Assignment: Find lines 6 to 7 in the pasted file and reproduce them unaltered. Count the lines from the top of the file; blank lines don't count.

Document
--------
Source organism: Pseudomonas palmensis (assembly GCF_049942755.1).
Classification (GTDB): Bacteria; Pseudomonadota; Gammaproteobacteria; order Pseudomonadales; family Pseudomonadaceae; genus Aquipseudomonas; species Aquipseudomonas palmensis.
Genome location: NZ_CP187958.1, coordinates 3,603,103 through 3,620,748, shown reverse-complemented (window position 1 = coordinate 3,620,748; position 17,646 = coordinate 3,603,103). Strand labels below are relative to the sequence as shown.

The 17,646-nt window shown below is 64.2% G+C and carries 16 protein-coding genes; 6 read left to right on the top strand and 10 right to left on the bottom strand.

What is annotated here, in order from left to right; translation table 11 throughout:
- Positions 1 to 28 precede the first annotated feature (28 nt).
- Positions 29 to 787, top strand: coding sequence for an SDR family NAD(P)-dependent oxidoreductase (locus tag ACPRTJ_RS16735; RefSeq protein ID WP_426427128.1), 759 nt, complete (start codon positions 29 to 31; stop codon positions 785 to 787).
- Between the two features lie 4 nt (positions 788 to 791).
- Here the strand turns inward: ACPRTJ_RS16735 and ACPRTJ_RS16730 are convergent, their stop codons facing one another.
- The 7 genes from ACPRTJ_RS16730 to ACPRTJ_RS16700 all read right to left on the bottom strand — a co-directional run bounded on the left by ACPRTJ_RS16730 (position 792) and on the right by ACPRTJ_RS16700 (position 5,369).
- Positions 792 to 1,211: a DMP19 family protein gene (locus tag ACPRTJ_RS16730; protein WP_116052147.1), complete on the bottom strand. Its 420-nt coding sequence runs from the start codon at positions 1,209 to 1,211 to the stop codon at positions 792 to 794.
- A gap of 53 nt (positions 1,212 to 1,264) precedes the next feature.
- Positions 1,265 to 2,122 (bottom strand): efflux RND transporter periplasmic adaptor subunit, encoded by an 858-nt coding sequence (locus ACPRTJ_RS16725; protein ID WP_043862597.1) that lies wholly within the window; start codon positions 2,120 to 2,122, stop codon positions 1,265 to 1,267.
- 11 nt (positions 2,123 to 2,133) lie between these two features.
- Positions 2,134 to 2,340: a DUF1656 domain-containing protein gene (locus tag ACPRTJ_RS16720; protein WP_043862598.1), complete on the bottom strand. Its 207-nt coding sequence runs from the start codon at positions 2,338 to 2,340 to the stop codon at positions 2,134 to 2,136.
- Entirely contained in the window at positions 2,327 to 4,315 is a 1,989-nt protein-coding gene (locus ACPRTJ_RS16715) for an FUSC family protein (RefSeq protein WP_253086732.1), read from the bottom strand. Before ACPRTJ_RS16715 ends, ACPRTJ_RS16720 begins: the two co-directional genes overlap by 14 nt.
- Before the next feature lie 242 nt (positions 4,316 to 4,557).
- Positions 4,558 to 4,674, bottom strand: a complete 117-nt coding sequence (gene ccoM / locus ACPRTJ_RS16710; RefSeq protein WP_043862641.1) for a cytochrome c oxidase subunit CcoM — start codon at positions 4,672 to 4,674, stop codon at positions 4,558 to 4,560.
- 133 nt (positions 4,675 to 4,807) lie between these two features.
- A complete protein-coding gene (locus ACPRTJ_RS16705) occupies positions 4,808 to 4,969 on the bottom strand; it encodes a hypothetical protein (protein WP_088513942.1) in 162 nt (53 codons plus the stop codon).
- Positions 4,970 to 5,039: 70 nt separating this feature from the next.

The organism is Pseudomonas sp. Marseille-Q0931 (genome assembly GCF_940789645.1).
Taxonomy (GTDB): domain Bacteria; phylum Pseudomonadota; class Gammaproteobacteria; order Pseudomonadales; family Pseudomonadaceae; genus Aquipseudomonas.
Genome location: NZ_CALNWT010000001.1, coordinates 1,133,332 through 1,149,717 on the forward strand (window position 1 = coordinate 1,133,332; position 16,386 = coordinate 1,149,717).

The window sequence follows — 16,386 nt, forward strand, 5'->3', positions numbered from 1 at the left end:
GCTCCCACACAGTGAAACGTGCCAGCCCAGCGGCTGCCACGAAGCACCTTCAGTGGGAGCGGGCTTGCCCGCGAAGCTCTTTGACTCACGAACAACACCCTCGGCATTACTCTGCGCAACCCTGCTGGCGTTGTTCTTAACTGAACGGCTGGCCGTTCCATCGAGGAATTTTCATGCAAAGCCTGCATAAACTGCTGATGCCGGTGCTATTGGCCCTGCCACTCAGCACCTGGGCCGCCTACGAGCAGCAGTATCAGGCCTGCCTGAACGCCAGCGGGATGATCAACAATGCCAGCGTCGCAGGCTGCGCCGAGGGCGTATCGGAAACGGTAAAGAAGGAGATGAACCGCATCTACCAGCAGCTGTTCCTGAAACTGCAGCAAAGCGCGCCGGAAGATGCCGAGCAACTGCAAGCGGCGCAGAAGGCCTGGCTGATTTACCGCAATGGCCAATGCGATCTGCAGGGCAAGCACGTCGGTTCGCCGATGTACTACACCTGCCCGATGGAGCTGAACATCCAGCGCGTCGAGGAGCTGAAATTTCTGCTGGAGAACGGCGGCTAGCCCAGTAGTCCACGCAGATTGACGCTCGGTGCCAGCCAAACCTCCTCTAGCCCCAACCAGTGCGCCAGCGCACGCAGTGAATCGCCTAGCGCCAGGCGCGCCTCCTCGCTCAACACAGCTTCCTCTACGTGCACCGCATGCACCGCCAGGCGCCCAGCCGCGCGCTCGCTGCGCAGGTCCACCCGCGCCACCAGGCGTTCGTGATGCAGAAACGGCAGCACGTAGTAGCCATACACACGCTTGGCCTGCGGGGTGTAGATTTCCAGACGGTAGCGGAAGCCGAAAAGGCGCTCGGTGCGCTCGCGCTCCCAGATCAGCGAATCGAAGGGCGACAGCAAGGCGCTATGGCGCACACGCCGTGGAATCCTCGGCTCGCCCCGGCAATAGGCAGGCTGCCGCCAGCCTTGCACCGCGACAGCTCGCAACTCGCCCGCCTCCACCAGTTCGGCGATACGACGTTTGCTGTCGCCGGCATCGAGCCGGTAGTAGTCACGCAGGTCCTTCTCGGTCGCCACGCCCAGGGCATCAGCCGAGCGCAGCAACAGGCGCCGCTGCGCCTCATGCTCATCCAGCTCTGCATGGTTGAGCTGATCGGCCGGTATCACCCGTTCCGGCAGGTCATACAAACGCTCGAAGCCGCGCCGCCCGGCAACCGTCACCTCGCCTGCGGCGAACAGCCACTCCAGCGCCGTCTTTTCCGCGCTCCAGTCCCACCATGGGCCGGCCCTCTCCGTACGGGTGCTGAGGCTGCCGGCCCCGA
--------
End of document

- Positions 1 to 28 precede the first annotated feature (28 nt).
- Positions 29 to 787, top strand: coding sequence for an SDR family NAD(P)-dependent oxidoreductase (locus tag ACPRTJ_RS16735; RefSeq protein ID WP_426427128.1), 759 nt, complete (start codon positions 29 to 31; stop codon positions 785 to 787).